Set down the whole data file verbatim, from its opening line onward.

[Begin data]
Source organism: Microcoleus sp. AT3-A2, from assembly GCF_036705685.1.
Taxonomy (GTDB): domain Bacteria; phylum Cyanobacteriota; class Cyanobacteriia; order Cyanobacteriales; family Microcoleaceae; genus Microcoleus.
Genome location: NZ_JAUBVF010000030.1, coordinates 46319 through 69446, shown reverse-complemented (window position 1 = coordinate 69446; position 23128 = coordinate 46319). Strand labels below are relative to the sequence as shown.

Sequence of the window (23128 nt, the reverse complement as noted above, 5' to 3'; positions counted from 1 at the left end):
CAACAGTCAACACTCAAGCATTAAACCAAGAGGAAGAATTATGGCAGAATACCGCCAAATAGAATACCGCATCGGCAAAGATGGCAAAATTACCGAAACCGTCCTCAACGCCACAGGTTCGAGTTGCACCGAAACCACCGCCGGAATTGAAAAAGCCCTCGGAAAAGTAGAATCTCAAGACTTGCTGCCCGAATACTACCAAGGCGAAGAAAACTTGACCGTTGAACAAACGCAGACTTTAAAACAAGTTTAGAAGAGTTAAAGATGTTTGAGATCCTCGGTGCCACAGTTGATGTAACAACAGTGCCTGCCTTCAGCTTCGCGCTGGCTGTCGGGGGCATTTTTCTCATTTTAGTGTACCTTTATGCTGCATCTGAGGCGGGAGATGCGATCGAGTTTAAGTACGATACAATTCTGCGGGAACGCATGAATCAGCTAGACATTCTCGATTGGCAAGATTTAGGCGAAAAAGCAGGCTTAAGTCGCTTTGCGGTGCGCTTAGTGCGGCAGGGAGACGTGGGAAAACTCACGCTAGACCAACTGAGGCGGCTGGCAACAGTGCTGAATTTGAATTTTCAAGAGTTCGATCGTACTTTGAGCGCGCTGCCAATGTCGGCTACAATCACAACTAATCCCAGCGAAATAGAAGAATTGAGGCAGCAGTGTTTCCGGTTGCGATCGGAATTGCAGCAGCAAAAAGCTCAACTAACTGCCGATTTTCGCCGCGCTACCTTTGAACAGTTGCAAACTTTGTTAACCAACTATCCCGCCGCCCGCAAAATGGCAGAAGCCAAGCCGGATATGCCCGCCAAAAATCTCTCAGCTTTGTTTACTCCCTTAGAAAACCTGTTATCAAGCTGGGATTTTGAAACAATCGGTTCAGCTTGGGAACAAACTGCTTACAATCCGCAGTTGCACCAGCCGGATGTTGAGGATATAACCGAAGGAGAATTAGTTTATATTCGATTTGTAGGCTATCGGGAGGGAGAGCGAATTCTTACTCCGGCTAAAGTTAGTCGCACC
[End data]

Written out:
Source organism: Microcoleus sp. AT3-A2, from assembly GCF_036705685.1.
Taxonomy (GTDB): domain Bacteria; phylum Cyanobacteriota; class Cyanobacteriia; order Cyanobacteriales; family Microcoleaceae; genus Microcoleus.
Genome location: NZ_JAUBVF010000030.1, coordinates 46319 through 69446, shown reverse-complemented (window position 1 = coordinate 69446; position 23128 = coordinate 46319). Strand labels below are relative to the sequence as shown.

Sequence of the window (23128 nt, the reverse complement as noted above, 5' to 3'; positions counted from 1 at the left end):
CAACAGTCAACACTCAAGCATTAAACCAAGAGGAAGAATTATGGCAGAATACCGCCAAATAGAATACCGCATCGGCAAAGATGGCAAAATTACCGAAACCGTCCTCAACGCCACAGGTTCGAGTTGCACCGAAACCACCGCCGGAATTGAAAAAGCCCTCGGAAAAGTAGAATCTCAAGACTTGCTGCCCGAATACTACCAAGGCGAAGAAAACTTGACCGTTGAACAAACGCAGACTTTAAAACAAGTTTAGAAGAGTTAAAGATGTTTGAGATCCTCGGTGCCACAGTTGATGTAACAACAGTGCCTGCCTTCAGCTTCGCGCTGGCTGTCGGGGGCATTTTTCTCATTTTAGTGTACCTTTATGCTGCATCTGAGGCGGGAGATGCGATCGAGTTTAAGTACGATACAATTCTGCGGGAACGCATGAATCAGCTAGACATTCTCGATTGGCAAGATTTAGGCGAAAAAGCAGGCTTAAGTCGCTTTGCGGTGCGCTTAGTGCGGCAGGGAGACGTGGGAAAACTCACGCTAGACCAACTGAGGCGGCTGGCAACAGTGCTGAATTTGAATTTTCAAGAGTTCGATCGTACTTTGAGCGCGCTGCCAATGTCGGCTACAATCACAACTAATCCCAGCGAAATAGAAGAATTGAGGCAGCAGTGTTTCCGGTTGCGATCGGAATTGCAGCAGCAAAAAGCTCAACTAACTGCCGATTTTCGCCGCGCTACCTTTGAACAGTTGCAAACTTTGTTAACCAACTATCCCGCCGCCCGCAAAATGGCAGAAGCCAAGCCGGATATGCCCGCCAAAAATCTCTCAGCTTTGTTTACTCCCTTAGAAAACCTGTTATCAAGCTGGGATTTTGAAACAATCGGTTCAGCTTGGGAACAAACTGCTTACAATCCGCAGTTGCACCAGCCGGATGTTGAGGATATAACCGAAGGAGAATTAGTTTATATTCGATTTGTAGGCTATCGGGAGGGAGAGCGAATTCTTACTCCGGCTAAAGTTAGTCGCACC